This photo is from our first flight from Boston to London on 1-01-10
Jill and I are currently in the airport in Bahrain waiting for the third, and final, leg of our 28 hour trip to Dhaka, Bangladesh. We left Boston on the first of January at 7:20 PM and arrived in London at 6:50 AM on the second. As you can see from the photo above, we really lucked out in terms of our seating on the first flight: we got the seats that are usually reserved for flight attendants when they take naps on long flight; as a result, we had seats that could recline all the way down (even though we were in coach) and we had as much leg room as we could possibly want! The flight went smoothly and, as I have been reading The Rise and Fall of the Third Reich–an absolutely fascinating history of Hitler’s Germany–the time passed rather quickly. Our second flight took us from London to Bahrain, where we are currently in the midst of a seven hour layover before one final flight to Dhaka.
Several weeks ago I was nominated–and then auditioned–to speak at the commencement ceremony for graduating graduate students from Brown. Though I was not selected to be the speaker (I have some conspiracy theories on that front, I assure you!) I would like to share the text of the speech that I wrote, because I believe it captures the essence of how I feel about leaving the confines of the university and entering the ‘real world.’
New Opportunities in A Global Century of Innovation
At first glance it would seem that now is an inopportune time to leave the grounds of the university and venture out into the world. After all, between rising unemployment, a financial system in disarray, and a whole host of other local, regional and global problems ranging from urban blight to climate change, it would seem that the prospects for putting our newly minted skills to work as teachers, researchers, entrepreneurs and employees of firms large and small are, to put it bluntly, dim. Yet we are also entering a world rife with unprecedented opportunities for those willing and able to take advantage of them. An explosion of innovation in information technology has made it easier for more people to collaborate to tackle poverty, to create new products and services, and to share thoughts, ideas and experiences. The cost of renewable energy is falling. Social entrepreneurs are creating self-sufficient businesses that solve social and environmental problems. The list is seemingly endless, and I believe that regardless of our particular field of study, as graduates of one of the finest universities in the nation, we are in a unique position to seek out these opportunities and apply our intellectual and financial capital toward them.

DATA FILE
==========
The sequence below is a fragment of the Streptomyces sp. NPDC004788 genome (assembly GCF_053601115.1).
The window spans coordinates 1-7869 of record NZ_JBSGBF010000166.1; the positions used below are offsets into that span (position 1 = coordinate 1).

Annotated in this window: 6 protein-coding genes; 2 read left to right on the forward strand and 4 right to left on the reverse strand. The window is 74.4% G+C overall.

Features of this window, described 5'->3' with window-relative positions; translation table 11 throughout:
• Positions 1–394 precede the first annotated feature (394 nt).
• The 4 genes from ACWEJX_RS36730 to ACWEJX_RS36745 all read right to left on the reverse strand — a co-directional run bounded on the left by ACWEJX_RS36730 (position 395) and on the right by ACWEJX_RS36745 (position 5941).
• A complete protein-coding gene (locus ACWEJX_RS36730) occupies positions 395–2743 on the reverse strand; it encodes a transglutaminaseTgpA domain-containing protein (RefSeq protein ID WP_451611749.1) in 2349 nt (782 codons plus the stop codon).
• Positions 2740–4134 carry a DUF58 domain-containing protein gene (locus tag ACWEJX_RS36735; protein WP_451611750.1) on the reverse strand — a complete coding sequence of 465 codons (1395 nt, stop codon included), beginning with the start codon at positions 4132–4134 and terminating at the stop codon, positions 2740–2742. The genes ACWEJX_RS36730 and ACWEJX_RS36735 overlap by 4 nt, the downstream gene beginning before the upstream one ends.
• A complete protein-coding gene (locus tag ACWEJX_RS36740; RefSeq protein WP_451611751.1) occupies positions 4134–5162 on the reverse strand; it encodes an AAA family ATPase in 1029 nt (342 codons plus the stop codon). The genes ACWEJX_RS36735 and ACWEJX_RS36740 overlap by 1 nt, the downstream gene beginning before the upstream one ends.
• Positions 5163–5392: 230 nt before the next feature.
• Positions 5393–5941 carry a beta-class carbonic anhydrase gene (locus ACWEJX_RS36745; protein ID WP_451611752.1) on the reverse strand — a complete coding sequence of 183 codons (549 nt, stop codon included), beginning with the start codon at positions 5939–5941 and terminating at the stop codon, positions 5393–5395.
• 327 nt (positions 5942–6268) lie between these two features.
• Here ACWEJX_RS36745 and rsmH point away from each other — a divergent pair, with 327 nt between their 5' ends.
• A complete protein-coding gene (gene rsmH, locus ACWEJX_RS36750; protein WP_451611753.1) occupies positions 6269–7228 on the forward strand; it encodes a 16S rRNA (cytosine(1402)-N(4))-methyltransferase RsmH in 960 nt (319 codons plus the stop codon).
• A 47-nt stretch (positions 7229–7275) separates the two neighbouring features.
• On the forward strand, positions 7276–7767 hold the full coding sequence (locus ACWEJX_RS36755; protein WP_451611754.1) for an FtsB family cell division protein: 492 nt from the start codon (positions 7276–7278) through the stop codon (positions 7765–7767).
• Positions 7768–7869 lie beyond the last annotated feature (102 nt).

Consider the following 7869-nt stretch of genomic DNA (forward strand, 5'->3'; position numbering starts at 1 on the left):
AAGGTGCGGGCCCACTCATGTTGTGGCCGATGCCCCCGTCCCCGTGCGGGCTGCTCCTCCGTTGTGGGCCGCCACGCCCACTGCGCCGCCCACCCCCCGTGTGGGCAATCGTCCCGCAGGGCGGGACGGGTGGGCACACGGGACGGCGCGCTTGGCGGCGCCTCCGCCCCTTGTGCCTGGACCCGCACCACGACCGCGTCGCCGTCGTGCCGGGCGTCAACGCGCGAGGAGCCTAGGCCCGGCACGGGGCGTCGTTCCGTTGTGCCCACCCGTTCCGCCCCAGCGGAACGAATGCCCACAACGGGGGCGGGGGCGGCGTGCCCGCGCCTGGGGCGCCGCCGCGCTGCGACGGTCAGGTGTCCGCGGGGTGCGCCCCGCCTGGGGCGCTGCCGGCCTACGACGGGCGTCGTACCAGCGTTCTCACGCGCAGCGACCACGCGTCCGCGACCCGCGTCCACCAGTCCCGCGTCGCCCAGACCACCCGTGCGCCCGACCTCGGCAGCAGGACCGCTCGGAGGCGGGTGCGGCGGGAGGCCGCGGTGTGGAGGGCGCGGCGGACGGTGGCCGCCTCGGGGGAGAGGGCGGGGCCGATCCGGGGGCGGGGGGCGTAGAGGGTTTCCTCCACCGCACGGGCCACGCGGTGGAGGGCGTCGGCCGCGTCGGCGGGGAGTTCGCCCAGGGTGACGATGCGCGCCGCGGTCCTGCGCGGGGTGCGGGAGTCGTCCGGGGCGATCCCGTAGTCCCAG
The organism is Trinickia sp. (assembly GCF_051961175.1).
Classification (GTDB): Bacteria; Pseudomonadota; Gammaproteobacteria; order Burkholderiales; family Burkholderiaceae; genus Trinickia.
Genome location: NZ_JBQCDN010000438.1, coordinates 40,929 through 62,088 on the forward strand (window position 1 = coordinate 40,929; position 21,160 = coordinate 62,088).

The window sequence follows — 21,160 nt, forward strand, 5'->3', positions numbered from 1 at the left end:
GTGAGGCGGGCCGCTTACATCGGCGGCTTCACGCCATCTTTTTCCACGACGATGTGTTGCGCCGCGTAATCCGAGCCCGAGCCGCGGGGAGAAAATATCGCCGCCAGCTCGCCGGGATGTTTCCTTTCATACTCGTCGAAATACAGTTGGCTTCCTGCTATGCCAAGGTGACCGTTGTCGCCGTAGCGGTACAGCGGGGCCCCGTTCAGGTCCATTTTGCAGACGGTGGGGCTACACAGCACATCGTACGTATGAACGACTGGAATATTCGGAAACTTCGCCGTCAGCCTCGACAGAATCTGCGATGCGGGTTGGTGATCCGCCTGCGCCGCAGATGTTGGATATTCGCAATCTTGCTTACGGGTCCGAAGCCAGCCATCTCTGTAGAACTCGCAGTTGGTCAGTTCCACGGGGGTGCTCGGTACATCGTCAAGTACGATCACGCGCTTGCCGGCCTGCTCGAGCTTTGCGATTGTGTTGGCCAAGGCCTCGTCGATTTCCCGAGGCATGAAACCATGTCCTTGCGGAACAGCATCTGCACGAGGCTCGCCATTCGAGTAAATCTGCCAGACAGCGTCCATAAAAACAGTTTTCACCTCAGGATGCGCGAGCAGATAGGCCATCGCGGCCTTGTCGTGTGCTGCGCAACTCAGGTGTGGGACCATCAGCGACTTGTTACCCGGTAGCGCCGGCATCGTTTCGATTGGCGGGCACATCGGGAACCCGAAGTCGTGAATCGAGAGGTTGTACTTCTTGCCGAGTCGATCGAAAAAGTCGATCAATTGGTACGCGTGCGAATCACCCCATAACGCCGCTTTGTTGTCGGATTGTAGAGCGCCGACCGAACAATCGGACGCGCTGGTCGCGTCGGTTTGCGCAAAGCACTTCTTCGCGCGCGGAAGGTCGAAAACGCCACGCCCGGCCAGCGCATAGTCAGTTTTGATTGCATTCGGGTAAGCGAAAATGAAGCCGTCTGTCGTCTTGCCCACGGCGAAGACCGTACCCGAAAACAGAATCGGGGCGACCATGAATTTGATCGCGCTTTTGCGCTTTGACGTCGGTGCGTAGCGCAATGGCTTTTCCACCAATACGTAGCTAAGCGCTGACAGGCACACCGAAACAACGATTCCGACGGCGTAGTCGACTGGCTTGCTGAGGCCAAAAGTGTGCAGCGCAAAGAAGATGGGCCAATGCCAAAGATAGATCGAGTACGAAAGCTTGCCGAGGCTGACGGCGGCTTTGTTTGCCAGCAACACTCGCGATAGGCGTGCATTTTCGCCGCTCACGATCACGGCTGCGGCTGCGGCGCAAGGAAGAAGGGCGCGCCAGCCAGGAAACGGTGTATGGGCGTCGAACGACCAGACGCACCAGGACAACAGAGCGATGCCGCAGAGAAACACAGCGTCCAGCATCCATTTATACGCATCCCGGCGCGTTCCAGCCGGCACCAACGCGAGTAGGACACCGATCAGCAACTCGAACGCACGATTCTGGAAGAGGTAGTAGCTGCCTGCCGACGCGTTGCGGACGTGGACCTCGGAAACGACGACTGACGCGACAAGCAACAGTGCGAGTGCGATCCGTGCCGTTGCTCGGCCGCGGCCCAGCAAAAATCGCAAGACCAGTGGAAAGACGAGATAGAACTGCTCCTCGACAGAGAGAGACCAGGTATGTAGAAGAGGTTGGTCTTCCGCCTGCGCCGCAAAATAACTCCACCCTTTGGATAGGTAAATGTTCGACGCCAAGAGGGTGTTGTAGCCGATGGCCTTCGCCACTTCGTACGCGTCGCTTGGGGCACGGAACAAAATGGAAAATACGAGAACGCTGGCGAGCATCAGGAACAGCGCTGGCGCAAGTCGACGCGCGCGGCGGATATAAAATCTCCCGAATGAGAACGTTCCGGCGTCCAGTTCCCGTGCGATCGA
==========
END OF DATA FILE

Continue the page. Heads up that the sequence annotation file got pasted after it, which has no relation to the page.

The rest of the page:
As soon as Mike and I incorporated our environmental services company–The Capital Good Group, Inc.–on January 1st, we wanted to get to work branding ourselves as a socially minded, mission driven company dedicated to serving people and the planet. Our first step was to hire Douglas Bonneville, owner of BonFX, the company that designed and built this web site, to create a logo for both The Capital Good Group, as well as The Capital Good Fund. The idea was to develop a logo that would convey the concept of a “triple bottom line” (social, environmental and profitability); that would be applicable to environmental consulting, microfinance and any other endeavors we undertake using the ‘Capital Good’ name, brand and concept.
After several rounds with Doug, we finally settled on the above logo. Mike and I really thrilled with the way in which it conveys the concept of three without being oppressive about it, and how the shapes in the logo can be viewed as trees, or a family, or just interesting geometric shapes. Read on to see the logo for the Fund.
Image Credit: J. Miles Carey/Knoxville News Sentinel, via Associated Press
Coal Is An Awful Energy Source